Since ground snow loads increased after the units were built, Anderson Associates hired a local engineering firm to check the structural integrity of the building for retaining snow and ice on the roof.  Securing the rafters properly to the plate-lien and purlins was the only minor change that was required.

Because it was late in the year and winter was approaching, the Arrowhead Association chose 14 of the 24 united to be reroofed immediately.  It was difficult for Trojan Roofing to work in the cold and snow conditions, but it gave all involved a great opportunity to see the difference between the old and new systems.

Many of the homeowners were concerned that the building could not retain snow on a 12:12 slope.  Anderson worked with the homeowners, assuring them that with proper engineering of snow fences and snow brackets, the roof system would retain the snow and ice on the roof.  The system was designed using a fully engineered snow-retention system with TRA Snow Brackets.

“Neither the homeowners nor the association understood what a cold-roof system was and how it would stop ice dams and icicles” stated Anderson.  “We worked very closely with them, explaining that venting air below the roof tile and above the sheathing would make melting and freezing equal from eave to ridge.  We used the RTI and WSRCA Cold Roof Manual and air ventilation charts from Europe.”

Since adequate ventilation was critical to the success of the roof system, Anderson calculated the air-duct size needed from eave to ridge.  He then designed an air-intake system from the eave and a ridge exhaust system in a raised-ridge vent.  Everyone involved was pleased to see the major difference from the old to new system, which was immediately apparent when icicles were eliminated and snow was retained on the roof.

snow retention

Homeowners of the first reroofed units were very pleased with the results.  The owners commented on how exceptional the tile looked with all the copper flashing and the copper TRA Snow Brackets.  The real proof of the improvements between the two roof systems became clear as the snow began to fall; the difference in the two roof systems was obvious.  The newly designed cold-roof system allows the snow to compact naturally with ice in the bottom 3”.  This ice freezes around the triangular portion of the TRA Snow Bracket.  This permits the natural run-off of water to shed between the ice and the roof tile when the outside temperature was above freezing.  Photos were taken to show the other property owners, who are all over the U.S., the improvements.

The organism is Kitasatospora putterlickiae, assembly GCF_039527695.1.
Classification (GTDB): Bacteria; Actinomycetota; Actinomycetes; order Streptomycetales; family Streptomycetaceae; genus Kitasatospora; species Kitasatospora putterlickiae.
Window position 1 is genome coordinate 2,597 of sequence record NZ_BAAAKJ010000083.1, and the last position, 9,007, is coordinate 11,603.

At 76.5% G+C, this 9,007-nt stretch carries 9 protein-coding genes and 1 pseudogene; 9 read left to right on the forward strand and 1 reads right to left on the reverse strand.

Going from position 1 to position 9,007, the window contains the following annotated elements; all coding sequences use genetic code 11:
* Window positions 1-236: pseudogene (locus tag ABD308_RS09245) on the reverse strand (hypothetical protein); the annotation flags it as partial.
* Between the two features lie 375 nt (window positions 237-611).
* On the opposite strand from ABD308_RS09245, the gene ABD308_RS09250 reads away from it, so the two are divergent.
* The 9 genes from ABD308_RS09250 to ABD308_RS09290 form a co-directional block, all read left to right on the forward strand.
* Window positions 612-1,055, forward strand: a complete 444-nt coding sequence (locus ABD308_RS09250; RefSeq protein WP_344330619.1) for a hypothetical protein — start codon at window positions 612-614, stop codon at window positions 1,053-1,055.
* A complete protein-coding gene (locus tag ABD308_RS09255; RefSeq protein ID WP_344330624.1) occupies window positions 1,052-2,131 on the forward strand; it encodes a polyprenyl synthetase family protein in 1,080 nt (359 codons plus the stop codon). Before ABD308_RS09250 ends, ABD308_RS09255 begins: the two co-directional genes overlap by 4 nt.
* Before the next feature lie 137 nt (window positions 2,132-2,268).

“The new units have stopped all snow and ice movement as well as icicles,” stated Ryan.  “The old units still have leaks, icicles, ice dams, damaged decks and snow and ice hazards.  Our association and homeowners are very happy with the look and design of the units.  We are looking forward to having the last ten units completed this spring and summer.  Retaining the snow on the roof has also reduced the heavy snow-removal cost.”

According to Ryan, “Credit needs to go to Anderson Associates Consulting, Western State Roofing Contractors Association and the Roof Tile Institute for the work on the Cold Roof Manual that made this system possible as well as the great work done by Trojan roofing while working in such bad winter snow and ice conditions.  The units look beautiful; they are safe and insurable,” concluded Ryan.

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Did Sliding Snow and Ice Damage Your Roof?

As the snow melts off of your roof, it can be nerve wracking to make the first trip up to the top of your house to assess the damage. With snow and ice sliding on and pulling at your roof all winter, there aren’t many homes that make it into the spring time unscathed.

Throughout the winter time you may notice large icicles forming at the edge of your roof or you may even see sheets of snow hanging off of your roof. The pressure that this snow and ice puts on your roof throughout the winter time can be extremely damaging. This spring, take the time to install a system on your roof that will prevent you from making repairs every spring.

damaged-roof-300x200Sound too good to be true? Stick with us! With a few tweaks and changes you can have a roof that is able to hold on to the snow throughout the winter. That’s right, hold on to the snow. If the snow stays on your roof, rather than melting, sliding, re-freezing and breaking it will simply act as an insulating layer for your roof. This insulating layer on your roof will slowly melt away without causing damage as it melts.

Let us help you keep make the necessary changes to your roof to ensure that snow sticks around throughout the winter and melts off naturally. With the right ventilation system, the right tiles and the right brackets we can be sure that you never have to make that scary trip up to your roof to assess winter damage again!